3 February 2012

Uganda: Youth Fund Is a Useful Start

Photo: New Vision
Finance Minister Maria Kiwanuka.


The launch, by government, of a Shs25 billion venture capital fund to support youth entrepreneurship is a useful initiative. Uganda has one of the highest youth unemployment figures in the world with job-creation lagging significantly below the 300,000 Ugandans who join the labour force every year.

Combined with a majority young population and one of the highest population growth rates in the world, the need to create opportunities for Uganda's young, restless and unemployed cannot be gainsaid.

However, while the youth venture capital fund is a good start, it is a small drop in a raging ocean of economic inequality and uncertainty. For starters, while the Shs25 billion might appear to be a useful sum, is less than what government plans to spend on hosting the upcoming Inter Parliamentary Union for only a few days.

While loans of up to Shs25 million will be made available to qualifying youths, the figure, in real terms, represents a per-capita allocation of about Shs150,000 to each of the youths who will join the labour force this year - hardly a game-changing sum.

Similar loan schemes like Entandiikwa and Bonna Bagaggawale have failed because they were political vote-winning schemes and not economic ventures. They carried an in-built high political price of going after defaulters and it is not clear whether the risk-management measures built into the latest scheme, such as partnership with more ruthless commercial banks, will trump political considerations when the loans are due around the next election.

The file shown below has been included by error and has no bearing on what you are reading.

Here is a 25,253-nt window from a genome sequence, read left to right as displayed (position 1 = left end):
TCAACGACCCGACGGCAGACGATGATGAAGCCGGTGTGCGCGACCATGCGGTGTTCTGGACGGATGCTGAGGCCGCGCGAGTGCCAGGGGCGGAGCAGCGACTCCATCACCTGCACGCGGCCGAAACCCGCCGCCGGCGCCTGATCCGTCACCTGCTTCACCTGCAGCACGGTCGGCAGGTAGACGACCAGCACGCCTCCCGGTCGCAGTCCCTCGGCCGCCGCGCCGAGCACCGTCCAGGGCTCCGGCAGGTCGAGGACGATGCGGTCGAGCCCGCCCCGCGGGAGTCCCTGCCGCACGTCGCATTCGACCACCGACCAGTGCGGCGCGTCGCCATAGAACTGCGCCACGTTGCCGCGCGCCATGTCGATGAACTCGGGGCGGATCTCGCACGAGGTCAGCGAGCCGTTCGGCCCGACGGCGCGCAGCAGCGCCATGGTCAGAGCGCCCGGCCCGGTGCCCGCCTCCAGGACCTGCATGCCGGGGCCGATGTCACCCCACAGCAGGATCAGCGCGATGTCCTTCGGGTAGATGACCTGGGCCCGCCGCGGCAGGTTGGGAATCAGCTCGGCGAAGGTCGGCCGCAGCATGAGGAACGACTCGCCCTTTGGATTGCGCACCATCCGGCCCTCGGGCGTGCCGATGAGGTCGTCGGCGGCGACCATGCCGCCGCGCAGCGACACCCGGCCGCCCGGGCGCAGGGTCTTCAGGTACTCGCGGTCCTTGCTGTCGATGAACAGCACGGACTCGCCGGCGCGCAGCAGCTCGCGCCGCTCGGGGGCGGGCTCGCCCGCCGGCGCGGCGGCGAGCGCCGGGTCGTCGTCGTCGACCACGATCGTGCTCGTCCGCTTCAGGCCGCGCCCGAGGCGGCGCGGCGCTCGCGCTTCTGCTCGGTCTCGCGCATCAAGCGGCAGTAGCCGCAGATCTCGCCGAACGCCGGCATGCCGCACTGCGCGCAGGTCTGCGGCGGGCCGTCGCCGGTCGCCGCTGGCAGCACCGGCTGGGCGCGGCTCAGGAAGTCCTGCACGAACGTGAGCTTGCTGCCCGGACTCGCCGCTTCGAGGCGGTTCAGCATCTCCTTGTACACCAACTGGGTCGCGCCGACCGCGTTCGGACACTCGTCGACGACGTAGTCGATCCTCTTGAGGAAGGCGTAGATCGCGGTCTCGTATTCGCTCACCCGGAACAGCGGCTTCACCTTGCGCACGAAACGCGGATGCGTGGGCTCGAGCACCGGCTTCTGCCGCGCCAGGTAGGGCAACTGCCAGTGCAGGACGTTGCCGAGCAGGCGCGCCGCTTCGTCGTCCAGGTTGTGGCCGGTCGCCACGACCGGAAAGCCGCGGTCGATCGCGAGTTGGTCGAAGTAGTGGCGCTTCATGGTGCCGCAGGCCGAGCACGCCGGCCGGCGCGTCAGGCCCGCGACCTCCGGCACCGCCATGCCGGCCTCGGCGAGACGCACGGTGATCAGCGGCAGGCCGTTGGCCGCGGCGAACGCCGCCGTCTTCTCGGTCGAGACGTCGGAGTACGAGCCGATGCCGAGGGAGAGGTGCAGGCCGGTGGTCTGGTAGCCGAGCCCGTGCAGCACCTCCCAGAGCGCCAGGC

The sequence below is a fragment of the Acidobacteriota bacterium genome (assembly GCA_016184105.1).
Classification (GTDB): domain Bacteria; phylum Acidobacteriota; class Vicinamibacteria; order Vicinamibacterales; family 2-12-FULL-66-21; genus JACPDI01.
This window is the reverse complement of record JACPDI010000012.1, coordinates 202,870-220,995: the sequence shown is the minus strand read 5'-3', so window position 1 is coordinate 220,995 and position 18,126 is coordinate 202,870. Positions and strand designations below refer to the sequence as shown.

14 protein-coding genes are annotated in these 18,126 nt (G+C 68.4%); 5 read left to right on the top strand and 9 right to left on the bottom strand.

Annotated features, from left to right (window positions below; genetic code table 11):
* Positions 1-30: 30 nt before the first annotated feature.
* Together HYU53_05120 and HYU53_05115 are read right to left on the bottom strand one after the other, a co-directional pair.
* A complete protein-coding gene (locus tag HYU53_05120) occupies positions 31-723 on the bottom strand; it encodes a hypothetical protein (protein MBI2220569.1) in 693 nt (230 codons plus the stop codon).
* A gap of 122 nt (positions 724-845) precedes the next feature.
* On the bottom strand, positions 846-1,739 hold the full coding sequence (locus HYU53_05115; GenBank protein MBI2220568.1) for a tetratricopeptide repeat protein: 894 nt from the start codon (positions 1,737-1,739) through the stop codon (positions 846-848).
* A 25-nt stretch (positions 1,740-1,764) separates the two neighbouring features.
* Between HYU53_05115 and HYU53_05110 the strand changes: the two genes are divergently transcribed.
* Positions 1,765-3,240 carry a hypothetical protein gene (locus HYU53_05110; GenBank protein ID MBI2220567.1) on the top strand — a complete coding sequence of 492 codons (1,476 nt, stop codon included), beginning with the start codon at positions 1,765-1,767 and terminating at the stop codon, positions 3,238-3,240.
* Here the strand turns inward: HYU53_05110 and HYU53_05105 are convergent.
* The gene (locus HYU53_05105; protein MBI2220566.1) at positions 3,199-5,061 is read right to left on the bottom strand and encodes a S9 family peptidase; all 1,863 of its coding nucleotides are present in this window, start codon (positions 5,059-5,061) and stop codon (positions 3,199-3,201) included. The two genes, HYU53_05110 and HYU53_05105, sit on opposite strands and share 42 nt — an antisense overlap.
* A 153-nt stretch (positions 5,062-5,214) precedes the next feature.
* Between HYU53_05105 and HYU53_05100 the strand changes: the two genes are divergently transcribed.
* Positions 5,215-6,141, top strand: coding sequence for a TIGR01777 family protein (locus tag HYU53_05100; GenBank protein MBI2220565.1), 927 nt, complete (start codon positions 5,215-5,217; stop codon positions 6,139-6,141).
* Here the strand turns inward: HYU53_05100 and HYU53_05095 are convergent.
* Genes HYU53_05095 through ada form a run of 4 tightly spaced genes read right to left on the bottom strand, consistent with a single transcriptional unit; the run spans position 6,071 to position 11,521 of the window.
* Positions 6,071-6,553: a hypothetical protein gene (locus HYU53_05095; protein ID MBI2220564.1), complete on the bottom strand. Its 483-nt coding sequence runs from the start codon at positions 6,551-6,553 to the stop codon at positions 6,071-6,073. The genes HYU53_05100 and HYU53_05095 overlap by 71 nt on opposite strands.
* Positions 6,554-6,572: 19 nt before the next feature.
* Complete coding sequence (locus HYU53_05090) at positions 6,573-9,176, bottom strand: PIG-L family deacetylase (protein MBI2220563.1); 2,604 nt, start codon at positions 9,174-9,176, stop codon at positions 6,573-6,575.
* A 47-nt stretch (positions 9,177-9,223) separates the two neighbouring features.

While the venture capital fund will address, to a small extent, the lack of access to capital, more obstacles remain to enterprise and doing business in Uganda. Some of them, such as inadequate power and transport infrastructure, are big-ticket items, which require massive regional investments over many years.

Others, such as the high cost of registering businesses or property and the enforcement of contracts can be reformed through overnight legislation and the cutting of bureaucratic red tape and would unshackle the entrepreneurial spirit of Uganda's youths.

Having overseen the Uganda Registration Services Bureau before joining cabinet, and having run a start-up business for many years, Finance Minister Maria Kiwanuka will need no conversion to the need to reduce the cost of doing business. She will also realise that those reforms are easier to push through than find money from political pork-barrel projects to grow the venture capital fund.

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